I wanted to stand up to the gun violence and I wanted to do things that represented the spirit of Rastafari, and that’s what Snoop Lion was about. Taking a different approach to my life and my music. But Snoop Dogg was always there, you know. He just wasn’t able to expose himself through that music in that name, because Snoop Dogg is more about what we’re on right now. Party, having a good time, feeling good… enjoying life.”
Such is the alternative world of his own making that Snoop operates in, that asking a 43-year-old man if it’s refreshing to be a dog again, after a few years being a lion, doesn’t seem ridiculous. “Definitely,” he says. “It’s like a breath of fresh air. But Snoop Lion helped me grow into a new Snoop Dogg. So I feel good and feel different about the music that I’m making and the direction that I took.” Snoop Lion was just the latest of the cartoon personas which over time have turned him into a figure that almost seems more loved than his music, and that has helped soften the criticisms of his more misogynist lyrics.
Unlike many of his peers who base their image on keeping it “real”, Snoop embraces his contradictions. On the one hand he’s a pimp (or was, he once told Rolling Stone: “That shit was my natural calling and once I got involved with it, it became fun”), but on the other he’s a family man, married to his childhood sweetheart with three children. Nowadays he’s less the godfather of hip-hop, more a favourite uncle. Born Calvin Cordozar Broadus Jr in Long Beach, California in 1971, he was called Snoop by his parents when he was a teen because of the way his looped braids hung down like Snoopy’s Ears.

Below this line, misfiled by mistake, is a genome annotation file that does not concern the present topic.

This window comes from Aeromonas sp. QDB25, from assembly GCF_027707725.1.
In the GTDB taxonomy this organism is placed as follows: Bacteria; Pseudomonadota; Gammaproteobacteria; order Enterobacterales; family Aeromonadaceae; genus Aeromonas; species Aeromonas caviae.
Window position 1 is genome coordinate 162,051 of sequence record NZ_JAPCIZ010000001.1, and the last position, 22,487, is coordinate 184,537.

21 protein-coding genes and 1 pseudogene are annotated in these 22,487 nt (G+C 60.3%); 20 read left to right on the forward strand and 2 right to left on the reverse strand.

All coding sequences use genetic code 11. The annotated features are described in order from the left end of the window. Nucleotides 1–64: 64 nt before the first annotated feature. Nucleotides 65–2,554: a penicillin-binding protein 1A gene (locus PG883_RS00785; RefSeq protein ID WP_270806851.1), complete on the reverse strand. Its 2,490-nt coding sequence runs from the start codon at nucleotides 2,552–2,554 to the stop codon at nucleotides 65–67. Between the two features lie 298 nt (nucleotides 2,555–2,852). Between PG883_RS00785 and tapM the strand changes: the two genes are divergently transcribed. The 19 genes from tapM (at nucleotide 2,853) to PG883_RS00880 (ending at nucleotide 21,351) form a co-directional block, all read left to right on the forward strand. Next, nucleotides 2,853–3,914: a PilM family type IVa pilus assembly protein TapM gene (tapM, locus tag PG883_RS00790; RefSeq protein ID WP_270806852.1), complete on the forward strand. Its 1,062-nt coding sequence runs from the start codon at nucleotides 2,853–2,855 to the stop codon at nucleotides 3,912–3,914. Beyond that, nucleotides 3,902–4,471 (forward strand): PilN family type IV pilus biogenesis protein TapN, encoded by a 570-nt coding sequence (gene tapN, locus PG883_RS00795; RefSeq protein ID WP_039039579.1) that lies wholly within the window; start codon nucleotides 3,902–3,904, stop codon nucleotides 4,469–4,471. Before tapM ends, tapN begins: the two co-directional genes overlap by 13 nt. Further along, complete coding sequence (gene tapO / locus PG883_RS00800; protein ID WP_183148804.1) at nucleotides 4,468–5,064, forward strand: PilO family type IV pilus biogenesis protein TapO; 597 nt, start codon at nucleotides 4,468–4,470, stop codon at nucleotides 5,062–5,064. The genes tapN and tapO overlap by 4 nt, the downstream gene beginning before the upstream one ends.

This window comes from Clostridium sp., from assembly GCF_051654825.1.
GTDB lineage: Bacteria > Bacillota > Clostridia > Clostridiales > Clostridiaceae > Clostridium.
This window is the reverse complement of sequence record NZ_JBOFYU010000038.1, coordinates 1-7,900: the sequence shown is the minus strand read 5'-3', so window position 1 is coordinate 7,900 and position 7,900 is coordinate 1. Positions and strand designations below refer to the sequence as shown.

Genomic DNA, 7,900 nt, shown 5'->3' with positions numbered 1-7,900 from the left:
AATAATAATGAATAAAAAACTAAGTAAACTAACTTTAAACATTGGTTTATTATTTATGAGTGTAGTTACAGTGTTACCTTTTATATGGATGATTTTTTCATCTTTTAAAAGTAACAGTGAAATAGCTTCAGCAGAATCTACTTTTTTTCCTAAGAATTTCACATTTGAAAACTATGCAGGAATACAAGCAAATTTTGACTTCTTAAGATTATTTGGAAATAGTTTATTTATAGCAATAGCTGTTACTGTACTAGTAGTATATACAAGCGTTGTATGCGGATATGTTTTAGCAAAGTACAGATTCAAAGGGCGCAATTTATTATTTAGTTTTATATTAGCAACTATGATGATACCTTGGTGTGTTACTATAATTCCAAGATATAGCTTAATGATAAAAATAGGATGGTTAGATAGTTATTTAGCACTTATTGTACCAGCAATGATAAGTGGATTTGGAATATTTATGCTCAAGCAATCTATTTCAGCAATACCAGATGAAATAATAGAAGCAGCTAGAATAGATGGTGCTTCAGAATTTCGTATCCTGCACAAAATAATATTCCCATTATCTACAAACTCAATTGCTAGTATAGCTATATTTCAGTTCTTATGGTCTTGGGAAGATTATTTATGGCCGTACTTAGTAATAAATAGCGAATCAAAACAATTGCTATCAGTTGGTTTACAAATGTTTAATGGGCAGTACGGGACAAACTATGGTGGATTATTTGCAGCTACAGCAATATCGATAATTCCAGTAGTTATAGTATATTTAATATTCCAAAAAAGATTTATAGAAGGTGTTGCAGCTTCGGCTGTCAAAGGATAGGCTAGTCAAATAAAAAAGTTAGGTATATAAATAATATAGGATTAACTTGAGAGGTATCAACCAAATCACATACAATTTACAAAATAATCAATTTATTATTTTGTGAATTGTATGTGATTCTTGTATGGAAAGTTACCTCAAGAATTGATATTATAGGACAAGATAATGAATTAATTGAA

It’s 23 years since he was first released from the Dogg pound by Dr. Dre, with his all-conquering debut album Doggy Style, which sold more than 800,000 copies in its first week alone. Would you have been surprised, I ask him, if someone told you 23 years ago that you would still be at the top nearly quarter of a century on? “Not 23 years ago, because 23 years ago I thought I was the dopest motherfucker in the world,” he smiles. “So I probably would have believed that. I was so cocky and confident.”